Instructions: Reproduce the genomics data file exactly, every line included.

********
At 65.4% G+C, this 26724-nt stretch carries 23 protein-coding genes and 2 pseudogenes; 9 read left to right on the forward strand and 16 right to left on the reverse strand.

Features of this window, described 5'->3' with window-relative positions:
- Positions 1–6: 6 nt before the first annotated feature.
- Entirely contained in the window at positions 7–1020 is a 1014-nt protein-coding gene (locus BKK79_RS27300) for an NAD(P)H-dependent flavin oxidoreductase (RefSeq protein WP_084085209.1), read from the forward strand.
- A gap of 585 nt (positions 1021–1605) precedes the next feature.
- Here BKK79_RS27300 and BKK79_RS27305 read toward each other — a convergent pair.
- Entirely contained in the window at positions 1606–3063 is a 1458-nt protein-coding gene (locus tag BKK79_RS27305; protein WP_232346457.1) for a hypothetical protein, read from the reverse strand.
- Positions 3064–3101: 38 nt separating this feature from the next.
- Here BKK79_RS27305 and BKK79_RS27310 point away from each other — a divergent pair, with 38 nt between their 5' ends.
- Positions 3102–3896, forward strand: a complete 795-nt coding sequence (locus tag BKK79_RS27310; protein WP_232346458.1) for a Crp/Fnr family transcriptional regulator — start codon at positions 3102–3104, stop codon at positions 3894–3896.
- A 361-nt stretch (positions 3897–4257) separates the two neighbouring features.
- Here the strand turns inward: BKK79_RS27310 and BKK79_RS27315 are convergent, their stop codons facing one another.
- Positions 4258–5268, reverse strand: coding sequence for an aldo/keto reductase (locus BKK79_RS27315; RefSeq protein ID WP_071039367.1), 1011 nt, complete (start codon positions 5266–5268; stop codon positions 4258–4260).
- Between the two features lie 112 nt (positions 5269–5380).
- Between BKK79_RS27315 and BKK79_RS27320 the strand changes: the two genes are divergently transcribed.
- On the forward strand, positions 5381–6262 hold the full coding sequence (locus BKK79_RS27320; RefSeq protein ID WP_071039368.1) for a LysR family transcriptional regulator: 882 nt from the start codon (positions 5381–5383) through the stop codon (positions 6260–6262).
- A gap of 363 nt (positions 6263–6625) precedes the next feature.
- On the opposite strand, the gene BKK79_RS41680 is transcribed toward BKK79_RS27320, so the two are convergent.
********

At 65.4% G+C, this 26724-nt stretch carries 23 protein-coding genes and 2 pseudogenes; 9 read left to right on the forward strand and 16 right to left on the reverse strand.

Features of this window, described 5'->3' with window-relative positions:
- Positions 1–6: 6 nt before the first annotated feature.
- Entirely contained in the window at positions 7–1020 is a 1014-nt protein-coding gene (locus BKK79_RS27300) for an NAD(P)H-dependent flavin oxidoreductase (RefSeq protein WP_084085209.1), read from the forward strand.
- A gap of 585 nt (positions 1021–1605) precedes the next feature.
- Here BKK79_RS27300 and BKK79_RS27305 read toward each other — a convergent pair.
- Entirely contained in the window at positions 1606–3063 is a 1458-nt protein-coding gene (locus tag BKK79_RS27305; protein WP_232346457.1) for a hypothetical protein, read from the reverse strand.
- Positions 3064–3101: 38 nt separating this feature from the next.
- Here BKK79_RS27305 and BKK79_RS27310 point away from each other — a divergent pair, with 38 nt between their 5' ends.
- Positions 3102–3896, forward strand: a complete 795-nt coding sequence (locus tag BKK79_RS27310; protein WP_232346458.1) for a Crp/Fnr family transcriptional regulator — start codon at positions 3102–3104, stop codon at positions 3894–3896.
- A 361-nt stretch (positions 3897–4257) separates the two neighbouring features.
- Here the strand turns inward: BKK79_RS27310 and BKK79_RS27315 are convergent, their stop codons facing one another.
- Positions 4258–5268, reverse strand: coding sequence for an aldo/keto reductase (locus BKK79_RS27315; RefSeq protein ID WP_071039367.1), 1011 nt, complete (start codon positions 5266–5268; stop codon positions 4258–4260).
- Between the two features lie 112 nt (positions 5269–5380).
- Between BKK79_RS27315 and BKK79_RS27320 the strand changes: the two genes are divergently transcribed.
- On the forward strand, positions 5381–6262 hold the full coding sequence (locus BKK79_RS27320; RefSeq protein ID WP_071039368.1) for a LysR family transcriptional regulator: 882 nt from the start codon (positions 5381–5383) through the stop codon (positions 6260–6262).
- A gap of 363 nt (positions 6263–6625) precedes the next feature.
- On the opposite strand, the gene BKK79_RS41680 is transcribed toward BKK79_RS27320, so the two are convergent.